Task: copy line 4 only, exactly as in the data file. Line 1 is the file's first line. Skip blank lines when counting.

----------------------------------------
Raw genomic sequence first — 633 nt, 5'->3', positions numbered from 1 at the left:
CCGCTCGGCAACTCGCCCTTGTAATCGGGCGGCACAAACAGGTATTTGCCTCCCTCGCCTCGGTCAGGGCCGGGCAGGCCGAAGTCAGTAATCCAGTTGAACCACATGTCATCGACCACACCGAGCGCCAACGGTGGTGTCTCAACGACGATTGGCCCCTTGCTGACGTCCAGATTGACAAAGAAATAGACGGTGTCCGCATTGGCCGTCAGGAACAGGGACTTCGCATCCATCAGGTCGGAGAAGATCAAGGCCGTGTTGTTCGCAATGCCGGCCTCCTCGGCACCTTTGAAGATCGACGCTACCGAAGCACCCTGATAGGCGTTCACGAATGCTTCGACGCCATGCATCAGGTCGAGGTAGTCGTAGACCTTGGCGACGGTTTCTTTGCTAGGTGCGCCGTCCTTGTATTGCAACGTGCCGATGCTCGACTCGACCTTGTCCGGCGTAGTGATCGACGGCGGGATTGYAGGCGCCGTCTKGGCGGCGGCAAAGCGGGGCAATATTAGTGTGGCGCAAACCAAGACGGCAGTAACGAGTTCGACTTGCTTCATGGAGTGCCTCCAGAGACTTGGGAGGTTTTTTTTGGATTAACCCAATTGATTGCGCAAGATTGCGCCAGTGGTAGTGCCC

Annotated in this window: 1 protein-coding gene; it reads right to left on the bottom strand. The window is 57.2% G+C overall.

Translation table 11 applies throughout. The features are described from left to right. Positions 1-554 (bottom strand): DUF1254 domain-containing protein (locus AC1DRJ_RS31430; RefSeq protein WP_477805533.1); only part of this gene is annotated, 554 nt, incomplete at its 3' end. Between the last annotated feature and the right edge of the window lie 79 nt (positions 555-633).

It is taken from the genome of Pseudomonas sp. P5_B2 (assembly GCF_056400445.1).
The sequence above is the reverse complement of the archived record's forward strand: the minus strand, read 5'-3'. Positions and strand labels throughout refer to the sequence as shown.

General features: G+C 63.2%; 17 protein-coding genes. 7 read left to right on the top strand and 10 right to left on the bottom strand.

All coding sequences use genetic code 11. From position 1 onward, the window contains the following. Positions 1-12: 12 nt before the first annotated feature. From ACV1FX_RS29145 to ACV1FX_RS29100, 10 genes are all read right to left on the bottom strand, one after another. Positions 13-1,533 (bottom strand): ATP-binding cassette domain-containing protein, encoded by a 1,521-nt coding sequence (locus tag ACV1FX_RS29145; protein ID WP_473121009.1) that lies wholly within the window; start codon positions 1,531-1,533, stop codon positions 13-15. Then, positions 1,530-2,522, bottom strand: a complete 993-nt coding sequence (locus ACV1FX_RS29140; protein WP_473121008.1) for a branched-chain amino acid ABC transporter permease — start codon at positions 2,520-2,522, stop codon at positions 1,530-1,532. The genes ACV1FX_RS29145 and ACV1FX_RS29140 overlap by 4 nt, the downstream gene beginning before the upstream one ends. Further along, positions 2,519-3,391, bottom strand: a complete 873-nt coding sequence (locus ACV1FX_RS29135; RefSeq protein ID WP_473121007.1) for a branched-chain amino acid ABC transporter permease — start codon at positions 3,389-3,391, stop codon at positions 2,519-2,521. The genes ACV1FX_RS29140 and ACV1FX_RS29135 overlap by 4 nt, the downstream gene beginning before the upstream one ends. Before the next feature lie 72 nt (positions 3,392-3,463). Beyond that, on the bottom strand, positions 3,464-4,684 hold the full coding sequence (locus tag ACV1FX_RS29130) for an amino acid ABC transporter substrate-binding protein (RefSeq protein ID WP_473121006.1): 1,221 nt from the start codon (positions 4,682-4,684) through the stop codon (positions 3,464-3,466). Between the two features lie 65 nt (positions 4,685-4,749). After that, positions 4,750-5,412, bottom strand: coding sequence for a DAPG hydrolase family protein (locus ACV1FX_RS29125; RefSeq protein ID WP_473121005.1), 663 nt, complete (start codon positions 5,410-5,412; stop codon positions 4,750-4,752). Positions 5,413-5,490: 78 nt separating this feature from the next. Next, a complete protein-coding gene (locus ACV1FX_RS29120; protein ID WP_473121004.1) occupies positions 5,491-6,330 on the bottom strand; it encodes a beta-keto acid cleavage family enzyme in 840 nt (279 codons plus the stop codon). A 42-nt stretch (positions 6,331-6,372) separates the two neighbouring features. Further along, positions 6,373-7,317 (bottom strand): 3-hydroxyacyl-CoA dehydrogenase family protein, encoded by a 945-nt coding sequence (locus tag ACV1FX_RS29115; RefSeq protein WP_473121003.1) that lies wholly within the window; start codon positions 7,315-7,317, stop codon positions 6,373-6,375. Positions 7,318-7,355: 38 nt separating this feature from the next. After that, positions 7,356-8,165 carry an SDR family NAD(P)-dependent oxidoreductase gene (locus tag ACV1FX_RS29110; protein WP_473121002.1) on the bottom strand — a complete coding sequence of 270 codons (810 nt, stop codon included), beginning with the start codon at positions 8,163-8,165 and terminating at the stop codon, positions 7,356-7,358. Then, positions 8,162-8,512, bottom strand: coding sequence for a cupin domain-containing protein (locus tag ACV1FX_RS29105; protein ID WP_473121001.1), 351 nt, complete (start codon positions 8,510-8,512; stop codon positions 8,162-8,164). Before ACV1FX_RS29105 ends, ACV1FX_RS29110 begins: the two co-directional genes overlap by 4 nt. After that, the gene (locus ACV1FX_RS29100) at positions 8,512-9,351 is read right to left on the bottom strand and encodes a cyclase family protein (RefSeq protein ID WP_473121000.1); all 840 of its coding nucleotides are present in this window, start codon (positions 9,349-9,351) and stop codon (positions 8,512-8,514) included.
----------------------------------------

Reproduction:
Translation table 11 applies throughout. The features are described from left to right. Positions 1-554 (bottom strand): DUF1254 domain-containing protein (locus AC1DRJ_RS31430; RefSeq protein WP_477805533.1); only part of this gene is annotated, 554 nt, incomplete at its 3' end. Between the last annotated feature and the right edge of the window lie 79 nt (positions 555-633).